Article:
If you like Halo games, you will probably like Halo: Reach. Early impressions are that it is in fact a Halo game and functions as such.
Halo: Reach is the sixth game in the Halo franchise which, like most video game franchises, stops numbering sequel titles at some arbitrary point and starts inserting random words after a colon instead. So for instance the first sequel was called Halo 2, then there was Halo 3, then they decided to mix things up with Halo 3: ODST. Also there was an RTS called Halo Wars, even though all Halo games are about wars. But we digress.
We don't want to spoil the plot of the single-player mode, though Halo: Reach is a prequel to the original Halo, so if you have played any of the previous games you sort of know the ending (SPOILER: THE GOOD GUYS EVENTUALLY WIN). Let's just say that it involves level after level of shooting increasingly strong aliens using more and more powerful weapons. The plot of the multiplayer is similar, only with the added layer of teenagers vigorously reading from a thesaurus of racial slurs.
The Halo series exists in rare air in the video game industry along with the likes of the Mario, Zelda and Grand Theft Auto franchises, in that the release of a new game grosses the kind of money rarely matched by any product launch--Reach grossed a mind-boggling $200 million its first day. In the middle of a worldwide economic collapse.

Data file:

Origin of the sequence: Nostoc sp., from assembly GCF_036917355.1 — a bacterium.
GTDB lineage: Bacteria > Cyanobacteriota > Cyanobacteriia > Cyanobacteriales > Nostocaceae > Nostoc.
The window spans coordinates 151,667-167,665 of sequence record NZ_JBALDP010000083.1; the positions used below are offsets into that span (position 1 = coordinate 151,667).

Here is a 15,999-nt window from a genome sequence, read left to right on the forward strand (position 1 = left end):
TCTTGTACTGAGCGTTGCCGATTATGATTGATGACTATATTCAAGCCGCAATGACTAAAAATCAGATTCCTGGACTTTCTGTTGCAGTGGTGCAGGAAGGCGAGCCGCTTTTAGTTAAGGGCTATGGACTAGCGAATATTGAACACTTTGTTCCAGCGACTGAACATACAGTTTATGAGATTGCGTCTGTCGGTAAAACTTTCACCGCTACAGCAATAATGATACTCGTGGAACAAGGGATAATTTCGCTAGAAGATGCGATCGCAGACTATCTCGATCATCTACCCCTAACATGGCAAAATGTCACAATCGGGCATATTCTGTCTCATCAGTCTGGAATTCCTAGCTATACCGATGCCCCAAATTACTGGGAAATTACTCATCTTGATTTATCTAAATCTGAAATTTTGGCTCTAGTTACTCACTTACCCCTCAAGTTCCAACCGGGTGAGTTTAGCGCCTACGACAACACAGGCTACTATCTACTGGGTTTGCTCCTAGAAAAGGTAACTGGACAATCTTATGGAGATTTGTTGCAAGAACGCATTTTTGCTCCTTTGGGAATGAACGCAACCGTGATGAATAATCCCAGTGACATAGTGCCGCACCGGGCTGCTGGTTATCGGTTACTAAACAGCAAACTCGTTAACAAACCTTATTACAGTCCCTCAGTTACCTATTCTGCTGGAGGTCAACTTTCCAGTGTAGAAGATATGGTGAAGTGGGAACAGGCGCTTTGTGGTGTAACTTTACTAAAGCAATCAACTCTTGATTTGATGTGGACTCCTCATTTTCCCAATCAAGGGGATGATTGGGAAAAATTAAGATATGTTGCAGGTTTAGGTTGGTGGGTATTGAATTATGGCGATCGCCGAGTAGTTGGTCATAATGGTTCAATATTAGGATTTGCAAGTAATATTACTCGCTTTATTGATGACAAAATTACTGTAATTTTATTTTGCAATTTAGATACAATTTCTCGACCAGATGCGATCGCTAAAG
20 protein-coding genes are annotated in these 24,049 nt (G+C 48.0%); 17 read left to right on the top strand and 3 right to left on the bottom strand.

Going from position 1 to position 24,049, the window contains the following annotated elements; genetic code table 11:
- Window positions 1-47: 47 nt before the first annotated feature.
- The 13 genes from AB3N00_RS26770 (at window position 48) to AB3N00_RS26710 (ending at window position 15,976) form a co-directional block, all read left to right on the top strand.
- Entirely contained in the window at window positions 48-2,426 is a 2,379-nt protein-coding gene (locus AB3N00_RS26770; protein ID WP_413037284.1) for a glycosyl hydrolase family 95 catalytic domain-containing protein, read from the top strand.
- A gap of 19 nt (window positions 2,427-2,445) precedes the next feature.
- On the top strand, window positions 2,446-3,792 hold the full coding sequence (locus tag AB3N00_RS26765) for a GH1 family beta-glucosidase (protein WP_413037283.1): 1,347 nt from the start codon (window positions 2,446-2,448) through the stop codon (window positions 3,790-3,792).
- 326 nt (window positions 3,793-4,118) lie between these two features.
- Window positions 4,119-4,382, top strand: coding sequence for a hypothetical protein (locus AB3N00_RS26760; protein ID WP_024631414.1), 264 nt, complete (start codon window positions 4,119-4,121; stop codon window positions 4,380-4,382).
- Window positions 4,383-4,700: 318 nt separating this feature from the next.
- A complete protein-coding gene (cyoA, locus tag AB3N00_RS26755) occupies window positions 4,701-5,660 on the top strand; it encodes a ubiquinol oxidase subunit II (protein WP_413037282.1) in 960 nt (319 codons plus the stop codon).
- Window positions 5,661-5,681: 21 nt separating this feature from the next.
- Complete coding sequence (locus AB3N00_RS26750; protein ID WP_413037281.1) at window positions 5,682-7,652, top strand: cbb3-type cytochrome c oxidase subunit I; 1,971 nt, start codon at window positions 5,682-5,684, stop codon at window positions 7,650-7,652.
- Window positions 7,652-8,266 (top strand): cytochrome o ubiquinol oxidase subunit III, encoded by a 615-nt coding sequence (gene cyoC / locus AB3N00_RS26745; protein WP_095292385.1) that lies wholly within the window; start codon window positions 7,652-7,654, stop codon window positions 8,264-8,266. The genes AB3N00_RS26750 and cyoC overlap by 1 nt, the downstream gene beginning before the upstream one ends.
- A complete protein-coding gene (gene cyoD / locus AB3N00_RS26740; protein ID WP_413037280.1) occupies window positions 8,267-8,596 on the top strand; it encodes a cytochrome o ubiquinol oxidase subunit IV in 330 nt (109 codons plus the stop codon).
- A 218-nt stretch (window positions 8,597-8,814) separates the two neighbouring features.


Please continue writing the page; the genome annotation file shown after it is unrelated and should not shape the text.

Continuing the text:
The game has received favorable reviews, which is not a surprise as all Halo games are competently made and generally pleasant to play. Reviews also are useless for a franchise like this. If you are a fan of the Halo games, you already own it and in fact are playing it right now instead of reading this. If you dislike Halo games, this one will not change your mind. If you have been resisting trying Halo games through the first five games over the last decade, there is probably no reason to get into them now. You apparently already are satisfied with your life and your other hobbies. You and Halo can continue to coexist in the world without impacting each other's existence in any way.
If you follow the industry, Halo: Reach is significant because it will be the last Halo game developed by Bungie (the studio who created the whole thing). Bungie had made the games exclusively for Microsoft consoles and recently announced it was parting ways with them. However, Microsoft owns Halo, not Bungie, so the split required Bungie to leave their most beloved child behind.
Halo will continue, as Microsoft actually created a studio (343 Industries) to do nothing but focus on future Halo games.
Bungie, meanwhile, jumped from one industry monolith to another: they signed a deal with Activision Blizzard, aka The Largest Video Game Maker That Has Ever Existed, to create a brand new video game series from scratch, which presumably will not involve space marines or armed dune buggies unless they like getting the shit sued out of them.